Given the Black Friday-gift buying-Christmas shopping-seasonal home decorating-holiday parties-Boxing Day-etc season, consumers are bombarded with heavy hits of commercial in-your-faceness that is overwhelmingly loud and constant: SALE! 50% off! BOGO Free! Perfect gift ideas for him/her!
The commercials, the radio/magazine/newspaper/subway ads, billboards, posters, e-newsletters!
It makes me nauseated.
Not really. But sort of. It’s too much. And besides the Christmas decorations going up in September, it’s a little unnecessary.
But I get it. It’s the consumer marketing relationship.
Though it pseudo nauseates me, I succumb to its tactics. $100 boots for $49.99! 10 Aerie underwear for $35.00!
The first I want. The second I need.
The struggle is real. While I’d love nothing more than to spend some dolla dolla bill(s) y’all on myself—because some of my pieces are looking a little tired and pilly—Tis the Christmas season and I’m sticking to a strict budget for this reason.*
It’s not fun feeling like you have nothing to wear. Or that your stuff is tired… and old. And maybe come December (because let’s be real, my Christmas shopping is done. It was done like three weeks ago. #eager), when my budget resets, I’ll pick up a few items.
This time of year though, with all the ‘in-your-faceness’ advertising, makes me weary of shopping. We are so quick to swipe our plastic in exchange for goods. For fast fashion items that will be out of style in a New York minute. To combat my PN (pseudo-nausea), I try try try to make wise choices when it comes time to commit to some retail shopping.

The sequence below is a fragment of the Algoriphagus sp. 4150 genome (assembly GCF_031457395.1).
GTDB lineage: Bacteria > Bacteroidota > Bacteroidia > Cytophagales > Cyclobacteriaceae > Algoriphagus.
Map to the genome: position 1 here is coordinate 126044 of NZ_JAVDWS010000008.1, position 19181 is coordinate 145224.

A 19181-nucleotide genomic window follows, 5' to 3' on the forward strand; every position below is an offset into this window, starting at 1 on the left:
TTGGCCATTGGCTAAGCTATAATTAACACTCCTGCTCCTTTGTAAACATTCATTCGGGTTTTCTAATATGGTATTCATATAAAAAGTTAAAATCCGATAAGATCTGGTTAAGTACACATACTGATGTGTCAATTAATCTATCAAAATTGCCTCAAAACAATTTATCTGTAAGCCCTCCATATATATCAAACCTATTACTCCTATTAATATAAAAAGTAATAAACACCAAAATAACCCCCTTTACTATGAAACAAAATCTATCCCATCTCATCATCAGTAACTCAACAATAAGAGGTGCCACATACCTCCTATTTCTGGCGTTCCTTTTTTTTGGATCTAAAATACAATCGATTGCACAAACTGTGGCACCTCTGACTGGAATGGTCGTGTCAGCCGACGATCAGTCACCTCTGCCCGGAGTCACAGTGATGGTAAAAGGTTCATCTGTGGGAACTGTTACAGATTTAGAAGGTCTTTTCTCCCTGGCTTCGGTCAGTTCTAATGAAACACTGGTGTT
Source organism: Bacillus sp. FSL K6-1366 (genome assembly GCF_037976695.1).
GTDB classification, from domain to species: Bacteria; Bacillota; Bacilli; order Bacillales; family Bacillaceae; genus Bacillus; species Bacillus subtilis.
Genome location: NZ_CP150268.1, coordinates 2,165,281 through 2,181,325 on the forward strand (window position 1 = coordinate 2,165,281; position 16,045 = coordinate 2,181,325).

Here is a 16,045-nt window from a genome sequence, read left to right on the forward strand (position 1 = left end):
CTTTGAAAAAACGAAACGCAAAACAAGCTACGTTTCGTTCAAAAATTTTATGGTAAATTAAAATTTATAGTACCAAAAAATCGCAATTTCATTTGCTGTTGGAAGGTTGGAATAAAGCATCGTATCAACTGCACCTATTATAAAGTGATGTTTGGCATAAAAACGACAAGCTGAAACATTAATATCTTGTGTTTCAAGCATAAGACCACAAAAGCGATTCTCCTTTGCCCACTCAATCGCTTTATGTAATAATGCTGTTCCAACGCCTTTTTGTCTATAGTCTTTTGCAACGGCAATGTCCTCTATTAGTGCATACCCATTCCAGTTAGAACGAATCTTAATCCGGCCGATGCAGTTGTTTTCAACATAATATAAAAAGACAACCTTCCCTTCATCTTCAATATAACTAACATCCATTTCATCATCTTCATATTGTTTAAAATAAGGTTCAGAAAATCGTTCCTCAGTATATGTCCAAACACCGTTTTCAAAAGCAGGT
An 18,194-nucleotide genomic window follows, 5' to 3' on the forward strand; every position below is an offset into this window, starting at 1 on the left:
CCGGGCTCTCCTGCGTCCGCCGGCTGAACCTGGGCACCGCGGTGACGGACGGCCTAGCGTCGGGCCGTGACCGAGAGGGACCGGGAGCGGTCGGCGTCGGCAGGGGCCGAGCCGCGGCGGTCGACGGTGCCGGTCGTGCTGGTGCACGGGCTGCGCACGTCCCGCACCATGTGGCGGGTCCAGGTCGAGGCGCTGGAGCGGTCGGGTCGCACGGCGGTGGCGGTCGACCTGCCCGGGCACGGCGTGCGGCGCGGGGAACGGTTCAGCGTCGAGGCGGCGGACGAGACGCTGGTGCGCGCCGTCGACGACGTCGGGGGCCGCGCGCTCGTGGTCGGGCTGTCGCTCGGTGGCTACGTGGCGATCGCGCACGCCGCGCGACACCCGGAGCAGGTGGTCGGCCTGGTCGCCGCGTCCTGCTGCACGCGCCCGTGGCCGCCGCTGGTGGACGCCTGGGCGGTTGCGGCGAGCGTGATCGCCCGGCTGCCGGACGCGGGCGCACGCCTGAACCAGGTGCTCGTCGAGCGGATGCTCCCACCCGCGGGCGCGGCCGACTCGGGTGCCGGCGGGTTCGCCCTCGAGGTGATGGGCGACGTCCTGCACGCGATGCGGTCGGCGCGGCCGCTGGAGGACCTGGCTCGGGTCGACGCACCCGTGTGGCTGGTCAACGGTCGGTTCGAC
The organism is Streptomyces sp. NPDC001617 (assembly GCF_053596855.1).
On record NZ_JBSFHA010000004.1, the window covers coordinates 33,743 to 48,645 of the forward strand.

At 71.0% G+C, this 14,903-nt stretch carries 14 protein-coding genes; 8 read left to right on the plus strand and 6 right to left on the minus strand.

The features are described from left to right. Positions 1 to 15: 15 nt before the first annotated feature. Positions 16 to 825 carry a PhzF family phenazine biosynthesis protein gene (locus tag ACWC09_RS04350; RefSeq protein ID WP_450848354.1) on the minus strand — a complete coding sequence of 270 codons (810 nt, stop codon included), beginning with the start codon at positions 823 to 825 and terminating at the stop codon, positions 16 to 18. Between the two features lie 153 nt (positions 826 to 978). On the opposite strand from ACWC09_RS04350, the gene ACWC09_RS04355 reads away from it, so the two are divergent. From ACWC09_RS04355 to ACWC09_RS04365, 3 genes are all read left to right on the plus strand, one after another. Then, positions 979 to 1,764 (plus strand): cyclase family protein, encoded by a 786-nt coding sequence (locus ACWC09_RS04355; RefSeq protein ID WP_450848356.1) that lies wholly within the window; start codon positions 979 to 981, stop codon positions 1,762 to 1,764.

I check labels to see where items are made. ‘Made’ being the operative word, because designed in Canada does not equal being made in Canada. I consider how much wear I’ll get out of an item. I look for pieces that will last beyond a season, in terms of quality and trend. Our landfills don’t need another item you bought for $8.99 that you might wear, possibly, to that party that may or may not happen.
I often consider these words:
I don’t have it on good authority that Vivienne Westwood is actually responsible for these words, but if she is, as I assume she is, then I’m pleased. Pleased to know them. Pleased to follow them.
I want to be a conscious shopper. Continue to be a conscious shopper. An awoke consumer. Our precious planet is not made up of unlimited resources and it is invaluable that we bear this truth in mind come this massive, loud, bright shopping season.
I remind myself often of this grist.org video:
Make conscious choices, choose wisely. Consider your wants versus your needs. Consider less. Consider the planet.
*Rhyming not intended.